I was reading Scott H. Young’s blog post the other day about Ultralearning (which I just call my normal obsessive behavior) and I’ve decided to get serious about learning Spanish and Hebrew. That means daily practice of 15 minutes or more of each language. So far, I’ve been hitting one or both in the mornings for about half an hour. (I would have thought that my brain wouldn’t be awake enough to handle foreign languages first thing, but, surprisingly, I find myself looking forward to doing it and it actually feels good–like stretching gets the stiffness out and makes your body feel awake. Learning a little something first thing wakes my mind up.) And then, just because I’ve become rather addicted to it, I’ve been doing some at lunch and in the evenings as well.
I mentioned a few days ago that I’ve been using Duolingo for Spanish. And that’s been going just swimmingly. (Although, fair warning, conejos and cajones are not related words, even if they sound really similar. It took me a minute to figure out why it looked like “my balls are eating carrots.” I mean, granted I don’t know much about the care and maintenance of testicles, but I was pretty sure they don’t eat carrots. Unless maybe they belong to Chuck Norris.)
Learning Hebrew has been a lot more of a struggle, though. I mean, about the only positive thing I can say about it is that it makes me feel like a Spanish genius by comparison. (Which is, admittedly, no small thing; I never cared much for Spanish in school because I felt that I wasn’t very good at it. It was right up there with math as something I could manage to do, but not without a lot of effort.)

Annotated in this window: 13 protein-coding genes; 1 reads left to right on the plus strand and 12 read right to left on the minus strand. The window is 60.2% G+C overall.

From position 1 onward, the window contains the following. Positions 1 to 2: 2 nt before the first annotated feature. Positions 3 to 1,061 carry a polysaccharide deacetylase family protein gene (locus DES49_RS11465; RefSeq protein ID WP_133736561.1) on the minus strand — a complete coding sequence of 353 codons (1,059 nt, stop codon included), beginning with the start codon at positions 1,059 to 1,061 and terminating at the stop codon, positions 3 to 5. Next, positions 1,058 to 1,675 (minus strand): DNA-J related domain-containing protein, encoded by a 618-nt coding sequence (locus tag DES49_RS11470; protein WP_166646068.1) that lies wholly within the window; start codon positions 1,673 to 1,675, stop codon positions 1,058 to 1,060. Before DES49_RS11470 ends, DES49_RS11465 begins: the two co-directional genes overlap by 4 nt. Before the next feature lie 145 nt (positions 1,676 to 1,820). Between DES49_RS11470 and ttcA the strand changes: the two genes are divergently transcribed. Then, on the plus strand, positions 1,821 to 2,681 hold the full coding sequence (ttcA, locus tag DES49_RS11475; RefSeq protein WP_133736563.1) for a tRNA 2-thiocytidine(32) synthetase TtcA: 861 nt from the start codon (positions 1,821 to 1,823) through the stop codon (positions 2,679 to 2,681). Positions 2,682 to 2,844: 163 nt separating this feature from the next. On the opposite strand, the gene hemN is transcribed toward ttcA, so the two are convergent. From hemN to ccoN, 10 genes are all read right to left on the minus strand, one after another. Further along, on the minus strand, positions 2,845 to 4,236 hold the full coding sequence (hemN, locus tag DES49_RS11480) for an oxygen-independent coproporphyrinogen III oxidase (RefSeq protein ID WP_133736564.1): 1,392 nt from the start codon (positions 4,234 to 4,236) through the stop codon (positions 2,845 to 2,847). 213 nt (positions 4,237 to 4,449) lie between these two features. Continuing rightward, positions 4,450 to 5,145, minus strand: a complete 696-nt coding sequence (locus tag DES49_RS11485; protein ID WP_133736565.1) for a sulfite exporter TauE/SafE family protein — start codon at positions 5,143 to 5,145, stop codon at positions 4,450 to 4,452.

Hebrew is traditionally (and modernly) written with almost no vowels (and the vowels that are shown could be consonants in disguise. You don’t know). And there are three basic scripts: traditional, modern, and handwriting. You can think of modern Hebrew script as printing and handwriting as cursive. Traditional script is more like calligraphy. The Torah is written in the traditional script without vowels, while prayer books and other things meant for non-native speakers are written in the traditional script with vowels. These are the letters I learned to read.
Duolingo, however, throws you right in with the modern script and no vowels. So I’m sitting there, looking at a word that consists of one silent letter and an M. How the hell are you supposed to pronounce __mm? Or is there a vowel associated with the silent letter? Maybe it’s really __mm.
Someone fluent in English is going to have little to no trouble reading a text message where most of the vowels are stripped out of it. (Dn’t blve me? Try ths sntnce out fr sze: th qck brwn fx jmpd ovr th lzy dg.) In fact, most people read some sort of bastardized English like that every day. But imagine that you’re Chinese and you are only vaguely familiar with Roman letters. Try learning English via those text messages.
My first attempt at Hebrew on Duolingo was agonizing; even when I completed a lesson, I felt like I really didn’t know anything. But somewhere along the way I heard about Memrise. Memrise also has language learning classes (among other things; they also have a lot of other classes), but whereas Duolingo is more like a language book which gives you whole sentences and makes you write what you hear, translate what you hear, and translate what’s written into and out of the language–i.e. you learn grammar and actually how to speak–Memrise is really just a fancy flashcard system that gives you words one at a time in either English or the target language and you pick the correct answer from multiple choices.